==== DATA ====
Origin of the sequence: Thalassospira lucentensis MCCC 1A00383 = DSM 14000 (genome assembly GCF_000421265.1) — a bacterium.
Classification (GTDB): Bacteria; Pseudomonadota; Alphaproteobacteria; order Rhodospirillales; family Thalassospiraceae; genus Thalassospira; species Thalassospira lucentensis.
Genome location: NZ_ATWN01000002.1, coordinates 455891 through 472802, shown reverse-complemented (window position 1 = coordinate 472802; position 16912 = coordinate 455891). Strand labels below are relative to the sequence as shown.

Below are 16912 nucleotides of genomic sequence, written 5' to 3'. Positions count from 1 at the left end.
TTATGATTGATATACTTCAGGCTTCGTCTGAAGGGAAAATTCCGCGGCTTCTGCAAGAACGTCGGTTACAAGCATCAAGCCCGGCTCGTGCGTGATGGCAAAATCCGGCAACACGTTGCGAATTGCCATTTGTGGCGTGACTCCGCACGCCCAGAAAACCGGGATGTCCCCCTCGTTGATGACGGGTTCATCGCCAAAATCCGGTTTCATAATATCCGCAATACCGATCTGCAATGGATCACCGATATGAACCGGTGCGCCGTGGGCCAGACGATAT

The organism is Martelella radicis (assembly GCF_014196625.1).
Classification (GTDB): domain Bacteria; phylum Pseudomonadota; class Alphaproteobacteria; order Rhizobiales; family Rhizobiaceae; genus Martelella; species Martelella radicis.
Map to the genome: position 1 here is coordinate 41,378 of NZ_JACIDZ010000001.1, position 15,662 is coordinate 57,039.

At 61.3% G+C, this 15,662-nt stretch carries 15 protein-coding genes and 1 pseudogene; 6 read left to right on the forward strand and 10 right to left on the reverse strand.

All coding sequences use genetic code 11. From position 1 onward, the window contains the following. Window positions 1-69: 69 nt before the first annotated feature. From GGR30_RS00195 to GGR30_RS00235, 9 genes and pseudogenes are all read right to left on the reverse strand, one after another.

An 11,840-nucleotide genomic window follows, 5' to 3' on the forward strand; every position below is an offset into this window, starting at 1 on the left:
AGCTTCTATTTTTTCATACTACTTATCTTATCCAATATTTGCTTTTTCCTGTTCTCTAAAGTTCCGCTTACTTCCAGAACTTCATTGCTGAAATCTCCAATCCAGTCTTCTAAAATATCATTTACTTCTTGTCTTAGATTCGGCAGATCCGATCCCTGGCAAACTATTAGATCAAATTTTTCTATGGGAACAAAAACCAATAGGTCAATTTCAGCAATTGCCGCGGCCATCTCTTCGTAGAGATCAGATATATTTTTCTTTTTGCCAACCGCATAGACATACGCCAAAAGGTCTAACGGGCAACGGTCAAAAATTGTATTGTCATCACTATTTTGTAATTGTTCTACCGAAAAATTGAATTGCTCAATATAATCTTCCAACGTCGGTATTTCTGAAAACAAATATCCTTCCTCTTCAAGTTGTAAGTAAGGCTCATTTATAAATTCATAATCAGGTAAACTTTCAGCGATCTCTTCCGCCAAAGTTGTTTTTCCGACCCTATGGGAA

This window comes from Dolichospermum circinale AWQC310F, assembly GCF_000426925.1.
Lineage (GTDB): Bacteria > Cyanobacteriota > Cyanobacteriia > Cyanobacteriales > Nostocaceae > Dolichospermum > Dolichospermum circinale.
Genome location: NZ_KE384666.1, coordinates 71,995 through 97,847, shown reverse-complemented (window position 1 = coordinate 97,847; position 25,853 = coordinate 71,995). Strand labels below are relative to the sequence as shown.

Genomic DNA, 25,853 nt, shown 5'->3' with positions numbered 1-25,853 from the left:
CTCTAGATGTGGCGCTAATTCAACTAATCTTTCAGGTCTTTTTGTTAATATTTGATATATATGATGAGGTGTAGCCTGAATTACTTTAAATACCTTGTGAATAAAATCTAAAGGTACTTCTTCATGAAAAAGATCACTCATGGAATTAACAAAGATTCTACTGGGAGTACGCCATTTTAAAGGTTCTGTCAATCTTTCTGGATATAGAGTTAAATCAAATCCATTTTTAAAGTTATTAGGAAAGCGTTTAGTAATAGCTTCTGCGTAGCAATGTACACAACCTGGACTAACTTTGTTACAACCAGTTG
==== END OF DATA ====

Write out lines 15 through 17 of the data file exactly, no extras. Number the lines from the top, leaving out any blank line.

Genome location: NZ_KE384666.1, coordinates 71,995 through 97,847, shown reverse-complemented (window position 1 = coordinate 97,847; position 25,853 = coordinate 71,995). Strand labels below are relative to the sequence as shown.

Genomic DNA, 25,853 nt, shown 5'->3' with positions numbered 1-25,853 from the left:
CTCTAGATGTGGCGCTAATTCAACTAATCTTTCAGGTCTTTTTGTTAATATTTGATATATATGATGAGGTGTAGCCTGAATTACTTTAAATACCTTGTGAATAAAATCTAAAGGTACTTCTTCATGAAAAAGATCACTCATGGAATTAACAAAGATTCTACTGGGAGTACGCCATTTTAAAGGTTCTGTCAATCTTTCTGGATATAGAGTTAAATCAAATCCATTTTTAAAGTTATTAGGAAAGCGTTTAGTAATAGCTTCTGCGTAGCAATGTACACAACCTGGACTAACTTTGTTACAACCAGTTG